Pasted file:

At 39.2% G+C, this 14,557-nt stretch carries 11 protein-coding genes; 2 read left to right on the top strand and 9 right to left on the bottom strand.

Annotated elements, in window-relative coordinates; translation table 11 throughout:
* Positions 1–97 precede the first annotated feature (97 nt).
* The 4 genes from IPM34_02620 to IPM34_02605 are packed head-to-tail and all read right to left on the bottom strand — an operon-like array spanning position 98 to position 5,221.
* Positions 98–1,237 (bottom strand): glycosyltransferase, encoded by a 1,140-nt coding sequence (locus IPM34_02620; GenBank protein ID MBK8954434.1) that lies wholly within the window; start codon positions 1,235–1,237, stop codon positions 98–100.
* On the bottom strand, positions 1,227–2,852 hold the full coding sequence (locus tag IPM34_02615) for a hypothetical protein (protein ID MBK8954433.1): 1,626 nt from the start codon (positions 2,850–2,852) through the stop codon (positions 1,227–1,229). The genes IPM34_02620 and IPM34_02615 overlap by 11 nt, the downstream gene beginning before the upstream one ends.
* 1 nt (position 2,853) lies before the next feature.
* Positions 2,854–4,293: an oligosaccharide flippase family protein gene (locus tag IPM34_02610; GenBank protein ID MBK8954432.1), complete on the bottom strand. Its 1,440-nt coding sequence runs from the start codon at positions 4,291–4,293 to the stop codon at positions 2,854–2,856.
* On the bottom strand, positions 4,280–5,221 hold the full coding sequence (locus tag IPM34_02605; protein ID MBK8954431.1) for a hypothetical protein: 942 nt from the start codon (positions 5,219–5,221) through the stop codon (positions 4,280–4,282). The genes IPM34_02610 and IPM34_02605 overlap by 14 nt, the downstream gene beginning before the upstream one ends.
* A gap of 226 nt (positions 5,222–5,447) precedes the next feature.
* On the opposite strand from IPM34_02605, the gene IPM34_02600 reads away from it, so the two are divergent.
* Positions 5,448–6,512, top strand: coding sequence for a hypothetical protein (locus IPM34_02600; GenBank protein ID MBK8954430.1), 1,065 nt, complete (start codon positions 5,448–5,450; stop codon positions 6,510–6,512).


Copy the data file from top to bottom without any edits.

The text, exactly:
At 39.2% G+C, this 14,557-nt stretch carries 11 protein-coding genes; 2 read left to right on the top strand and 9 right to left on the bottom strand.

Annotated elements, in window-relative coordinates; translation table 11 throughout:
* Positions 1–97 precede the first annotated feature (97 nt).
* The 4 genes from IPM34_02620 to IPM34_02605 are packed head-to-tail and all read right to left on the bottom strand — an operon-like array spanning position 98 to position 5,221.
* Positions 98–1,237 (bottom strand): glycosyltransferase, encoded by a 1,140-nt coding sequence (locus IPM34_02620; GenBank protein ID MBK8954434.1) that lies wholly within the window; start codon positions 1,235–1,237, stop codon positions 98–100.
* On the bottom strand, positions 1,227–2,852 hold the full coding sequence (locus tag IPM34_02615) for a hypothetical protein (protein ID MBK8954433.1): 1,626 nt from the start codon (positions 2,850–2,852) through the stop codon (positions 1,227–1,229). The genes IPM34_02620 and IPM34_02615 overlap by 11 nt, the downstream gene beginning before the upstream one ends.
* 1 nt (position 2,853) lies before the next feature.
* Positions 2,854–4,293: an oligosaccharide flippase family protein gene (locus tag IPM34_02610; GenBank protein ID MBK8954432.1), complete on the bottom strand. Its 1,440-nt coding sequence runs from the start codon at positions 4,291–4,293 to the stop codon at positions 2,854–2,856.
* On the bottom strand, positions 4,280–5,221 hold the full coding sequence (locus tag IPM34_02605; protein ID MBK8954431.1) for a hypothetical protein: 942 nt from the start codon (positions 5,219–5,221) through the stop codon (positions 4,280–4,282). The genes IPM34_02610 and IPM34_02605 overlap by 14 nt, the downstream gene beginning before the upstream one ends.
* A gap of 226 nt (positions 5,222–5,447) precedes the next feature.
* On the opposite strand from IPM34_02605, the gene IPM34_02600 reads away from it, so the two are divergent.
* Positions 5,448–6,512, top strand: coding sequence for a hypothetical protein (locus IPM34_02600; GenBank protein ID MBK8954430.1), 1,065 nt, complete (start codon positions 5,448–5,450; stop codon positions 6,510–6,512).